Last month, 10 News reporters removed their names from stories they had written for the Feb. 23 paper to protest Editor Joe Cannon’s strategy to make the LDS Church-owned paper more pleasing to Mormons — and more profitable. Cannon sees the strategy as a way to allow two daily papers to remain viable in a market of Salt Lake City’s size.

The reporters were also protesting the demotion of two editors who objected to the paper’s drift.

What Beebe later acknowledges — though you have to get halfway through the article to find it out — is that:

Cannon’s strategy appears to be working. Paid circulation increased 2.1 percent in the six months ending Sept. 30. The News was one of a few big-city papers to add readers during the period, according to Audit Bureau of Circulations figures.

If you have been following newspaper journalism at all for the past few years, you’d know how remarkable that is. I’d be interested to find out what other “big-city papers” have increased in circulation during the last six months; most of the focus these days are on the ones that have already closed up shop (like my town’s own Rocky Mountain News) or are likely to do so soon. So the fact that the News increased its circulation, in a city as relatively small as Salt Lake and with another competing daily newspaper, is major journalistic news indeed.

Oh, and the Tribute, like most other newspapers around the country, lost circulation during the same period:

The larger Salt Lake Tribune is coping with circulation and advertising declines of its own. Paid readership dropped 5 percent in the six-month period, according to ABC. So far this year, revenue for both papers is down 20 percent.

Although the circulation losses are blamed on a cost-saving move to pull Tribunes from numerous hotels in Utah, editors see them as additional confirmation that the newspaper must branch into new areas if it is to keep its leading role.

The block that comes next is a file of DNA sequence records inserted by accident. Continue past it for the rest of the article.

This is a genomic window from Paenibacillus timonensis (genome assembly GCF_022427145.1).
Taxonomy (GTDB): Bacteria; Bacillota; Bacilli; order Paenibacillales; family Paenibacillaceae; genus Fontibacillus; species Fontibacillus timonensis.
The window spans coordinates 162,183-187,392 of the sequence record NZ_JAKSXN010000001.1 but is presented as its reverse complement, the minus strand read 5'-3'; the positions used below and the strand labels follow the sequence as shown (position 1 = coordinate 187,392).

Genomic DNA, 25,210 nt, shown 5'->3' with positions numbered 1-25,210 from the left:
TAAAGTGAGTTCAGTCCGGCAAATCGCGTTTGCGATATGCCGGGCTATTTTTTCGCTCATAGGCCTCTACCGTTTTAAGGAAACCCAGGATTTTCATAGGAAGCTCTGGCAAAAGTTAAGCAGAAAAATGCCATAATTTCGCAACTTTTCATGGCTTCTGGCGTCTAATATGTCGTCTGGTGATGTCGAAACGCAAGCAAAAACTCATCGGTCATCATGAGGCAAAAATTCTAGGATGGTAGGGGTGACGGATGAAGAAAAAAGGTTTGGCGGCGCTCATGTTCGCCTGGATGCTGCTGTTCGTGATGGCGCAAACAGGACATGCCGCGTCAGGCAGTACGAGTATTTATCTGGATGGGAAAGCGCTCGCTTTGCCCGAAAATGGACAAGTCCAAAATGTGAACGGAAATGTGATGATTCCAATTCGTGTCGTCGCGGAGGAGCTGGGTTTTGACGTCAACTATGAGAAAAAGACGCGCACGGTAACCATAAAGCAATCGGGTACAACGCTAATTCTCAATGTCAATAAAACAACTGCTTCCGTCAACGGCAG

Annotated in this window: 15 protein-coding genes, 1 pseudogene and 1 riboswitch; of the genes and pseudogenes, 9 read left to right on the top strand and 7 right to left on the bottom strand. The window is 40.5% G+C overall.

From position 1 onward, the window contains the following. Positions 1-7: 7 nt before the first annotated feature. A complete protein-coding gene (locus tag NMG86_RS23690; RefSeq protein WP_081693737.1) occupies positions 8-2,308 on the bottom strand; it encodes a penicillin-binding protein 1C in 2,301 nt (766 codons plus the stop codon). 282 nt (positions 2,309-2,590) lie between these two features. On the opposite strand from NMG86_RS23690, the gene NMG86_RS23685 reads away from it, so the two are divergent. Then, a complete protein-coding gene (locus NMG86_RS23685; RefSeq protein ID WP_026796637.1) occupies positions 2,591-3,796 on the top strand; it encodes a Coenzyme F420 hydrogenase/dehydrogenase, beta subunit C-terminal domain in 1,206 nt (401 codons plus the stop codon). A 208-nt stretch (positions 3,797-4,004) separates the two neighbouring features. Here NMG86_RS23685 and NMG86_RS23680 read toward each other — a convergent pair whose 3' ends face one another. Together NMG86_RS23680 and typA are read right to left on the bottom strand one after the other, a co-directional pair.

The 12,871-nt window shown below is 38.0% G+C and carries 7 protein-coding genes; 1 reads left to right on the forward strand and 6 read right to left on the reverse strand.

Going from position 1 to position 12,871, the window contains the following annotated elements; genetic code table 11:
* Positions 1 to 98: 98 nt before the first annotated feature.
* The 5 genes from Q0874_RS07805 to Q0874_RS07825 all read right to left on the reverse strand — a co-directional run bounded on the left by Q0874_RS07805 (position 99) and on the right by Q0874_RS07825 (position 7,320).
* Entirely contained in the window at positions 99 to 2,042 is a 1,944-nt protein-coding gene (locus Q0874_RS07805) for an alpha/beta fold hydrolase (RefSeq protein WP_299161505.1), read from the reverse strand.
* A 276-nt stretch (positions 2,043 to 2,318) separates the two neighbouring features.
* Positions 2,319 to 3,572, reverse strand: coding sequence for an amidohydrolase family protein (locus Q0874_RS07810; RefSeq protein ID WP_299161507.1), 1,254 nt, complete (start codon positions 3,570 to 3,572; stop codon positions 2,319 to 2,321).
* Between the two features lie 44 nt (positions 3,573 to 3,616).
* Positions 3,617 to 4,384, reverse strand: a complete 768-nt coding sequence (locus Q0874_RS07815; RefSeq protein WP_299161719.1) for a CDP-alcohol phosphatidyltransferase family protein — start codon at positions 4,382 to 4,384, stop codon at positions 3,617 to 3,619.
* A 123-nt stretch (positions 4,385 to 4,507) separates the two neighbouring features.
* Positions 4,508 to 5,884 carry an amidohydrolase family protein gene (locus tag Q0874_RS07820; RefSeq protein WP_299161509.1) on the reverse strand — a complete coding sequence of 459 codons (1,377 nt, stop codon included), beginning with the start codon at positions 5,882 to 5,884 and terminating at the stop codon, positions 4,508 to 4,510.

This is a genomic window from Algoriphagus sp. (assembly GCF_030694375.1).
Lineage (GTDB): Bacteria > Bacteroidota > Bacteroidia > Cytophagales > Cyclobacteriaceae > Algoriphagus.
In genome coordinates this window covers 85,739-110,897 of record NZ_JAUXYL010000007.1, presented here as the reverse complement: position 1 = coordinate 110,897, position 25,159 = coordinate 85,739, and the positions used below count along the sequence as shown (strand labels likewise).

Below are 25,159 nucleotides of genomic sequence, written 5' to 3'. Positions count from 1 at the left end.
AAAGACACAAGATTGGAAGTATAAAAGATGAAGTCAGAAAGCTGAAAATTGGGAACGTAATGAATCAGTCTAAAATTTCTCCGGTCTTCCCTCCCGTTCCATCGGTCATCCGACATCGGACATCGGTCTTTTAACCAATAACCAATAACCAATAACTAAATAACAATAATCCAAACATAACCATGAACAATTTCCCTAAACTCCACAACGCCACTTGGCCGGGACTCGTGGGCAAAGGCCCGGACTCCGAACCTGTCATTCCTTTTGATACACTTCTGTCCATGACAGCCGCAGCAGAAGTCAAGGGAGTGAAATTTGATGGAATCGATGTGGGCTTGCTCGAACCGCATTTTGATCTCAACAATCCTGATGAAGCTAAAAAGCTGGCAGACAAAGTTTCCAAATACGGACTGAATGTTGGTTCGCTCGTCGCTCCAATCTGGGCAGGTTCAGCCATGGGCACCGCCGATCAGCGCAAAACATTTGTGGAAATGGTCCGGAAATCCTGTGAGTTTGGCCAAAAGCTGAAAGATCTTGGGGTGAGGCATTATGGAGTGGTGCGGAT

So the question is: will Salt Lake City be a one-paper town (as Denver now is) in a few more years?  ..bruce..

Madoff syndrome strikes California Mormons

Comes this news from California:

FOLSOM, CA – A Folsom investment firm that allegedly ran a $40 million Ponzi scheme drew largely from members of the Church of Jesus Christ of Latter-Day Saints, according to federal investigators.

Equity Investment Management and Trading, Inc. was headed up by Anthony Vassallo, 29. A professional networking Web site indicates Vassallo attended Brigham Young University between 1998 and 2003.

The alleged Ponzi scheme came to light Wednesday when the Securities and Exchange Commission filed a civil complaint in Sacramento federal court seeking to seize assets held by EIMT and levy fines against Vassallo and company vice president Kenneth Kenitzer, 66, of Pleasanton.

The complaint claims as many as 150 victims, drawn largely from Vassallo’s religious community, invested $40 million between May 2004 and November 2008.

One on those alleged victims is Kevin Stillion, 38, of Rancho Murieta, who said he gave Vassallo his life savings of $120,000 to invest in April of 2008.

“We know that we do have an account that does have some money in it, but it’s less than two percent or one percent,” Stillion said.

Here’s the corresponding press release from the US Securities and Exchange Commission.

Much has been written about Utah being the fraud capital of the US, though I suspect the various post-collapse frauds that are coming out (starting with Bernie Madoff’s Ponzi scheme, but certainly not ending there) make anything done in Utah look penny-ante. But there is a confluence between two pervasive concepts in Mormon society that feeds into such fraud:

  • I can trust fellow Mormons professionally
  • God will bless me financially if I pay my tithing, etc.